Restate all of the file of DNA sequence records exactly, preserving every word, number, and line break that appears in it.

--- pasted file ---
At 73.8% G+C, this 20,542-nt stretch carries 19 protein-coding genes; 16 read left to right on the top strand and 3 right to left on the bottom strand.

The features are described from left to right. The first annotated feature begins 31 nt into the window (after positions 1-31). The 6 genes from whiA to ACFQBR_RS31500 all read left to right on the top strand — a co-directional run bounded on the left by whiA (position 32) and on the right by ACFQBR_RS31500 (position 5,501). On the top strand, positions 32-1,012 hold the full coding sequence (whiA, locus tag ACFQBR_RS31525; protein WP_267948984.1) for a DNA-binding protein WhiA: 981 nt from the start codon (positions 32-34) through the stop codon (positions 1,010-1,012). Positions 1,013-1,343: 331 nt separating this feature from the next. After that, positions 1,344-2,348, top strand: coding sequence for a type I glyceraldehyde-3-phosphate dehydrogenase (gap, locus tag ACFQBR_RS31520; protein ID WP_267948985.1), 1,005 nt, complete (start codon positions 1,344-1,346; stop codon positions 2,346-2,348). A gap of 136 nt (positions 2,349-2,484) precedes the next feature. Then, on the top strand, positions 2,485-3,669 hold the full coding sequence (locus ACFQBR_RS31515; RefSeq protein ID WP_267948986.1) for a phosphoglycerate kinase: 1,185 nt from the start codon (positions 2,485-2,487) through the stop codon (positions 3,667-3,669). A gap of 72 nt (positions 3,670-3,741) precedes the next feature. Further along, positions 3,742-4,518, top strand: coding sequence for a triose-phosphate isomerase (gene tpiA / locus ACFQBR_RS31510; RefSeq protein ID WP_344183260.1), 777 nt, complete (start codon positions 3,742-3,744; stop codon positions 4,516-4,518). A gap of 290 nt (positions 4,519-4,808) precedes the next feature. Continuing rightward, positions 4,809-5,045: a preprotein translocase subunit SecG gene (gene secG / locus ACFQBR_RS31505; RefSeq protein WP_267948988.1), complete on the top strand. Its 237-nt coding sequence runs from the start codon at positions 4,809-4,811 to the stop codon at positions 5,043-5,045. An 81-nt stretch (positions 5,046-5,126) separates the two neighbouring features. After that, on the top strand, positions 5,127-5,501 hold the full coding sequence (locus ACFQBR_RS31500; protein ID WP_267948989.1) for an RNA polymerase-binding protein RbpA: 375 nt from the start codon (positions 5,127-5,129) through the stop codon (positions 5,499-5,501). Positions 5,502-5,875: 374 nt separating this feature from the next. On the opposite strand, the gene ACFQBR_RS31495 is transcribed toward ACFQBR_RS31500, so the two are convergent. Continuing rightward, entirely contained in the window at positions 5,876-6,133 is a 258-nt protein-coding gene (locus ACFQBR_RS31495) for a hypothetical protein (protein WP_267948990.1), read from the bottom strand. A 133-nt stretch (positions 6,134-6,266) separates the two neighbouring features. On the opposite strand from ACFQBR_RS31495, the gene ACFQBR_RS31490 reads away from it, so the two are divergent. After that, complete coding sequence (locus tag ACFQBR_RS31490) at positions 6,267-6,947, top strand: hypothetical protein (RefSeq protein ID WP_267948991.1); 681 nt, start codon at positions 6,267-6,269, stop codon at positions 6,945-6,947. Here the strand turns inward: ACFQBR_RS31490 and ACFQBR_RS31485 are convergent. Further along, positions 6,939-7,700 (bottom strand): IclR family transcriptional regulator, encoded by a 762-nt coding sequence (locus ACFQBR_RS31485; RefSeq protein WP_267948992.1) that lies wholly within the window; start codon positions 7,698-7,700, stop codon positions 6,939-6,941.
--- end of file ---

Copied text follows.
At 73.8% G+C, this 20,542-nt stretch carries 19 protein-coding genes; 16 read left to right on the top strand and 3 right to left on the bottom strand.

The features are described from left to right. The first annotated feature begins 31 nt into the window (after positions 1-31). The 6 genes from whiA to ACFQBR_RS31500 all read left to right on the top strand — a co-directional run bounded on the left by whiA (position 32) and on the right by ACFQBR_RS31500 (position 5,501). On the top strand, positions 32-1,012 hold the full coding sequence (whiA, locus tag ACFQBR_RS31525; protein WP_267948984.1) for a DNA-binding protein WhiA: 981 nt from the start codon (positions 32-34) through the stop codon (positions 1,010-1,012). Positions 1,013-1,343: 331 nt separating this feature from the next. After that, positions 1,344-2,348, top strand: coding sequence for a type I glyceraldehyde-3-phosphate dehydrogenase (gap, locus tag ACFQBR_RS31520; protein ID WP_267948985.1), 1,005 nt, complete (start codon positions 1,344-1,346; stop codon positions 2,346-2,348). A gap of 136 nt (positions 2,349-2,484) precedes the next feature. Then, on the top strand, positions 2,485-3,669 hold the full coding sequence (locus ACFQBR_RS31515; RefSeq protein ID WP_267948986.1) for a phosphoglycerate kinase: 1,185 nt from the start codon (positions 2,485-2,487) through the stop codon (positions 3,667-3,669). A gap of 72 nt (positions 3,670-3,741) precedes the next feature. Further along, positions 3,742-4,518, top strand: coding sequence for a triose-phosphate isomerase (gene tpiA / locus ACFQBR_RS31510; RefSeq protein ID WP_344183260.1), 777 nt, complete (start codon positions 3,742-3,744; stop codon positions 4,516-4,518). A gap of 290 nt (positions 4,519-4,808) precedes the next feature. Continuing rightward, positions 4,809-5,045: a preprotein translocase subunit SecG gene (gene secG / locus ACFQBR_RS31505; RefSeq protein WP_267948988.1), complete on the top strand. Its 237-nt coding sequence runs from the start codon at positions 4,809-4,811 to the stop codon at positions 5,043-5,045. An 81-nt stretch (positions 5,046-5,126) separates the two neighbouring features. After that, on the top strand, positions 5,127-5,501 hold the full coding sequence (locus ACFQBR_RS31500; protein ID WP_267948989.1) for an RNA polymerase-binding protein RbpA: 375 nt from the start codon (positions 5,127-5,129) through the stop codon (positions 5,499-5,501). Positions 5,502-5,875: 374 nt separating this feature from the next. On the opposite strand, the gene ACFQBR_RS31495 is transcribed toward ACFQBR_RS31500, so the two are convergent. Continuing rightward, entirely contained in the window at positions 5,876-6,133 is a 258-nt protein-coding gene (locus ACFQBR_RS31495) for a hypothetical protein (protein WP_267948990.1), read from the bottom strand. A 133-nt stretch (positions 6,134-6,266) separates the two neighbouring features. On the opposite strand from ACFQBR_RS31495, the gene ACFQBR_RS31490 reads away from it, so the two are divergent. After that, complete coding sequence (locus tag ACFQBR_RS31490) at positions 6,267-6,947, top strand: hypothetical protein (RefSeq protein ID WP_267948991.1); 681 nt, start codon at positions 6,267-6,269, stop codon at positions 6,945-6,947. Here the strand turns inward: ACFQBR_RS31490 and ACFQBR_RS31485 are convergent. Further along, positions 6,939-7,700 (bottom strand): IclR family transcriptional regulator, encoded by a 762-nt coding sequence (locus ACFQBR_RS31485; RefSeq protein WP_267948992.1) that lies wholly within the window; start codon positions 7,698-7,700, stop codon positions 6,939-6,941.